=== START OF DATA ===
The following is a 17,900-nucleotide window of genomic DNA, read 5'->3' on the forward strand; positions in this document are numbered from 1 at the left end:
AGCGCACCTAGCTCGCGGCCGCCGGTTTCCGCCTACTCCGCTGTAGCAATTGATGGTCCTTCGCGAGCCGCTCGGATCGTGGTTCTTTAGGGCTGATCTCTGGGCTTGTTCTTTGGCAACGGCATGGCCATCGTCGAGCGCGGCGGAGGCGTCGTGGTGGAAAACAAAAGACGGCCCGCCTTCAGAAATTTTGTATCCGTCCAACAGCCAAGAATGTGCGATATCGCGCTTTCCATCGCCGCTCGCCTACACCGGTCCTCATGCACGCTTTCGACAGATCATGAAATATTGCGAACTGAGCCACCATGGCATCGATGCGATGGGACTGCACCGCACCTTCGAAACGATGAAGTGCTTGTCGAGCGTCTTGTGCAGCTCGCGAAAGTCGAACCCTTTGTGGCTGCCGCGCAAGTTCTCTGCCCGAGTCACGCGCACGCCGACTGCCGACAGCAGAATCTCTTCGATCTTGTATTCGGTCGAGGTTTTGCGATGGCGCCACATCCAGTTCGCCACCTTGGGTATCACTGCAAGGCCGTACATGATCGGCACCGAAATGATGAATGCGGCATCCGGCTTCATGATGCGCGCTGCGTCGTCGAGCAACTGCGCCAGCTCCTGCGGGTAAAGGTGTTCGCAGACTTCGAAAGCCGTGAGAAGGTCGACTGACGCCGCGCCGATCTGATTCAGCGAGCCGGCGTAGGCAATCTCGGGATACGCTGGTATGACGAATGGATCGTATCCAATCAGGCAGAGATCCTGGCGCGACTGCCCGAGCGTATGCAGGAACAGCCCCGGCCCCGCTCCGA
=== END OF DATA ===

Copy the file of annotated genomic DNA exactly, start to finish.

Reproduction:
The following is a 17,900-nucleotide window of genomic DNA, read 5'->3' on the forward strand; positions in this document are numbered from 1 at the left end:
AGCGCACCTAGCTCGCGGCCGCCGGTTTCCGCCTACTCCGCTGTAGCAATTGATGGTCCTTCGCGAGCCGCTCGGATCGTGGTTCTTTAGGGCTGATCTCTGGGCTTGTTCTTTGGCAACGGCATGGCCATCGTCGAGCGCGGCGGAGGCGTCGTGGTGGAAAACAAAAGACGGCCCGCCTTCAGAAATTTTGTATCCGTCCAACAGCCAAGAATGTGCGATATCGCGCTTTCCATCGCCGCTCGCCTACACCGGTCCTCATGCACGCTTTCGACAGATCATGAAATATTGCGAACTGAGCCACCATGGCATCGATGCGATGGGACTGCACCGCACCTTCGAAACGATGAAGTGCTTGTCGAGCGTCTTGTGCAGCTCGCGAAAGTCGAACCCTTTGTGGCTGCCGCGCAAGTTCTCTGCCCGAGTCACGCGCACGCCGACTGCCGACAGCAGAATCTCTTCGATCTTGTATTCGGTCGAGGTTTTGCGATGGCGCCACATCCAGTTCGCCACCTTGGGTATCACTGCAAGGCCGTACATGATCGGCACCGAAATGATGAATGCGGCATCCGGCTTCATGATGCGCGCTGCGTCGTCGAGCAACTGCGCCAGCTCCTGCGGGTAAAGGTGTTCGCAGACTTCGAAAGCCGTGAGAAGGTCGACTGACGCCGCGCCGATCTGATTCAGCGAGCCGGCGTAGGCAATCTCGGGATACGCTGGTATGACGAATGGATCGTATCCAATCAGGCAGAGATCCTGGCGCGACTGCCCGAGCGTATGCAGGAACAGCCCCGGCCCCGCTCCGA